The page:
which a given route applies, an IP host must know both the network
number AND the subnet mask for that network.
The Static Routes option (option 33) does not provide a subnet mask
for each route - it is assumed that the subnet mask is implicit in
whatever network number is specified in each route entry. The
Classless Static Routes option does provide a subnet mask for each
entry, so that the subnet mask can be other than what would be
determined using the algorithm specified in  and .
The key words "MUST", "MUST NOT", "REQUIRED", "SHALL", "SHALL NOT",
"SHOULD", "SHOULD NOT", "RECOMMENDED", "MAY" and "OPTIONAL" in this
document are to be interpreted as described in RFC 2119 .
This document also uses the following terms:
DHCP client or "client" is an Internet host using DHCP to
obtain configuration parameters such as a network address.
A DHCP server or "server" is an Internet host that returns
configuration parameters to DHCP clients.
Classless Route Option Format
The code for this option is TBD, and its minimum length is 5 bytes.
This option can contain one or more static routes, each of which
consists of a destination descriptor and the IP address of the
router that should be used to reach that destination.
Code Len Destination 1 Router 1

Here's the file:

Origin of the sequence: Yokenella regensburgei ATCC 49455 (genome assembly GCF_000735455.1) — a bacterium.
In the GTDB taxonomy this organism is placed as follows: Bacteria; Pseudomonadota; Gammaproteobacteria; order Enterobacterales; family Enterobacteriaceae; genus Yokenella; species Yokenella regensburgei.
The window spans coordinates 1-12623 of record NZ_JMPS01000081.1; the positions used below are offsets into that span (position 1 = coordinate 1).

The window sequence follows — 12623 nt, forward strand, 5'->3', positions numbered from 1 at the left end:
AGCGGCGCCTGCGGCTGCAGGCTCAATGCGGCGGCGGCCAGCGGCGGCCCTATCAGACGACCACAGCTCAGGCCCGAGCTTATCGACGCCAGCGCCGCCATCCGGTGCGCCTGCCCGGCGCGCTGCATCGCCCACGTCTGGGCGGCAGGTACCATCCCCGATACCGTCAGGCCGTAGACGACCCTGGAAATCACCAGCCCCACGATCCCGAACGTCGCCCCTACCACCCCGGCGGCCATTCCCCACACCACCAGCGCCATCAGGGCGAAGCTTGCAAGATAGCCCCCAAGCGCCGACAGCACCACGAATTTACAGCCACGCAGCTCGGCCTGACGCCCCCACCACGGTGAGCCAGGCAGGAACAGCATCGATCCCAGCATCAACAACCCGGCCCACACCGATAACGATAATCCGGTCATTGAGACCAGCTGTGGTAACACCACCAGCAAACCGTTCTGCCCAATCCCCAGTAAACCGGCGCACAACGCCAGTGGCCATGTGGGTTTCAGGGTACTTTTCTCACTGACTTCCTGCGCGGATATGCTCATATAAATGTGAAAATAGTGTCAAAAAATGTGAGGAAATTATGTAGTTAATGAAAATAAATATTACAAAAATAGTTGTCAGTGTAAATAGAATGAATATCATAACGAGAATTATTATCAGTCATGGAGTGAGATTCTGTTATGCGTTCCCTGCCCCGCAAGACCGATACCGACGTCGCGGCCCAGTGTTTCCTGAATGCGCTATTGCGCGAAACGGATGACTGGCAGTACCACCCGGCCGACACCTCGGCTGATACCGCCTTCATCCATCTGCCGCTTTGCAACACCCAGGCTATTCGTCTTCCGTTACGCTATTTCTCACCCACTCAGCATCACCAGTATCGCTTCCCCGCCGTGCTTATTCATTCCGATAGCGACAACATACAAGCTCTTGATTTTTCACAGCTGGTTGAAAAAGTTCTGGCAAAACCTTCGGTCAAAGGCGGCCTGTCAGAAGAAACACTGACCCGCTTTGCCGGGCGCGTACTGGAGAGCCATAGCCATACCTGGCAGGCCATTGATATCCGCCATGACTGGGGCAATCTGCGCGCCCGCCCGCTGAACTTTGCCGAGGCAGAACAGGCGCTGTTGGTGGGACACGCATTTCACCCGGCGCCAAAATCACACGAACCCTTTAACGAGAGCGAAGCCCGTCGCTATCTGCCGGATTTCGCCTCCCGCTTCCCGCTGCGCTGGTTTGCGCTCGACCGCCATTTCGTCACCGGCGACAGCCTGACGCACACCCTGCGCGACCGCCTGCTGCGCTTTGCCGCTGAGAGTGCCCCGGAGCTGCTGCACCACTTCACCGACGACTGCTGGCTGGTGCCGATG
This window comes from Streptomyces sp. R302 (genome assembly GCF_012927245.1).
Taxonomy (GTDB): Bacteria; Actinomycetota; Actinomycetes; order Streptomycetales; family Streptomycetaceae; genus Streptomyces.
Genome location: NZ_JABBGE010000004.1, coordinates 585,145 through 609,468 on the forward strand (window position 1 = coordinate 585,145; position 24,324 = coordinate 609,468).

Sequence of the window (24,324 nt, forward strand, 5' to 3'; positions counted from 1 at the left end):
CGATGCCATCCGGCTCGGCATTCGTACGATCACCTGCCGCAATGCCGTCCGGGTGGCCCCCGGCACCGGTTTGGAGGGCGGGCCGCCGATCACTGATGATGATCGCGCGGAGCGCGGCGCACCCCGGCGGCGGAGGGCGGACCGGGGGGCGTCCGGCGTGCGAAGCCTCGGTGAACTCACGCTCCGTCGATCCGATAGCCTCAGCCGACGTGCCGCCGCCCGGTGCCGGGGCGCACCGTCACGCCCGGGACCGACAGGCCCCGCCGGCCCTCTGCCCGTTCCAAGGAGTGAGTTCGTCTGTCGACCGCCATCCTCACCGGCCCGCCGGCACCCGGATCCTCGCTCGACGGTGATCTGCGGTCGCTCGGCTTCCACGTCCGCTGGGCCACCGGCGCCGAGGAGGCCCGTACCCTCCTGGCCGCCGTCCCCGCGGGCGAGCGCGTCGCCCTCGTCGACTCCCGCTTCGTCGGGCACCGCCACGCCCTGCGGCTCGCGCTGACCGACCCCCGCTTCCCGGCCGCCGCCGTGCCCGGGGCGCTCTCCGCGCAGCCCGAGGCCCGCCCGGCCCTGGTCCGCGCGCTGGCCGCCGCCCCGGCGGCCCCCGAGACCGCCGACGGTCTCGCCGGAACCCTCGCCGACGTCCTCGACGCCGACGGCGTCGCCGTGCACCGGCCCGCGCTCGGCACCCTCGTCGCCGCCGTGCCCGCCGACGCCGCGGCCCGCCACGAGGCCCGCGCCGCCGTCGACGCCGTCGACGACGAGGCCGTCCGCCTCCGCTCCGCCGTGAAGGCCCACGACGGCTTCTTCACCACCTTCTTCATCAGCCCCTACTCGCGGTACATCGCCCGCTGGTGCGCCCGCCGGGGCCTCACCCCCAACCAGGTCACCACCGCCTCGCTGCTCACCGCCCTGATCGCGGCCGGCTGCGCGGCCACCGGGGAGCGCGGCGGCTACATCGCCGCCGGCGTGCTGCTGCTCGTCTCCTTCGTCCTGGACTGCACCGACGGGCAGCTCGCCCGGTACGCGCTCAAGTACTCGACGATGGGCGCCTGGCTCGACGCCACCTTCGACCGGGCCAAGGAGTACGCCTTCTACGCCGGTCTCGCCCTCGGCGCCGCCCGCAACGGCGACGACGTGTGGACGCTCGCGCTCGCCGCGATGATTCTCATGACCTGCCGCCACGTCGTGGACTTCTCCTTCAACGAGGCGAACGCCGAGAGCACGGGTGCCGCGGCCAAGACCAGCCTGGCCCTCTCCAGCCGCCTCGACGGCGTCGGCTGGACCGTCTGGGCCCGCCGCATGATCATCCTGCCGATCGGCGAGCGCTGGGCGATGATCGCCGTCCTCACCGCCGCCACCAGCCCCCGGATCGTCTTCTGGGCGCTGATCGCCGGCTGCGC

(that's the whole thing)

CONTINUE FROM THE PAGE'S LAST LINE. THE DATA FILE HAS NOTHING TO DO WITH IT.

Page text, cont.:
| TBD | n | d1 | ... | dN | r1 | r2 | r3 | r4 |
Destination 2 Router 2
| d1 | ... | dN | r1 | r2 | r3 | r4 |
In the above example, two static routes are specified.
Destination descriptors describe the IP subnet number and subnet
mask of a particular destination using a compact encoding. This
encoding consists of one octet describing the width of the subnet
mask, followed by all the non-zero octets of the subnet number.
The width of the subnet mask describes the number of one bits in
the mask, so for example a subnet with a subnet number of
10.0.127.0 and a netmask of 255.255.255.0 would have a subnet mask
width of 24.
The non-zero portion of the subnet number is simply all of the
octets of the subnet number, with the least significant octets that
are zero omitted. For a subnet mask width of between 25 and 32,
the subnet number will be four octets. Mask widths of between 17
and 24 indicate a three-octet subnet number; between 9 and 16
indicate a two-octet subnet number, between 1 and 8 indicate a
one-octet number. As a special case, the default route may be
represented by a zero width, with no following subnet number.
Host routes are represented by a mask width of 32, followed by four
octets containing the IP address of the host.
The following table contains some examples:
Subnet number Subnet mask Destination descriptor
0 0 0
10.0.0.0 255.0.0.0 8.10
10.17.0.0 255.255.0.0 16.10.17
10.27.129.0 255.255.255.0 188.8.131.52
10.229.0.128 255.255.255.128 184.108.40.206.128
10.198.122.47 255.255.255.255 220.127.116.11.47
Local Subnet Routes
In the case where there is more than one IP subnet connected to the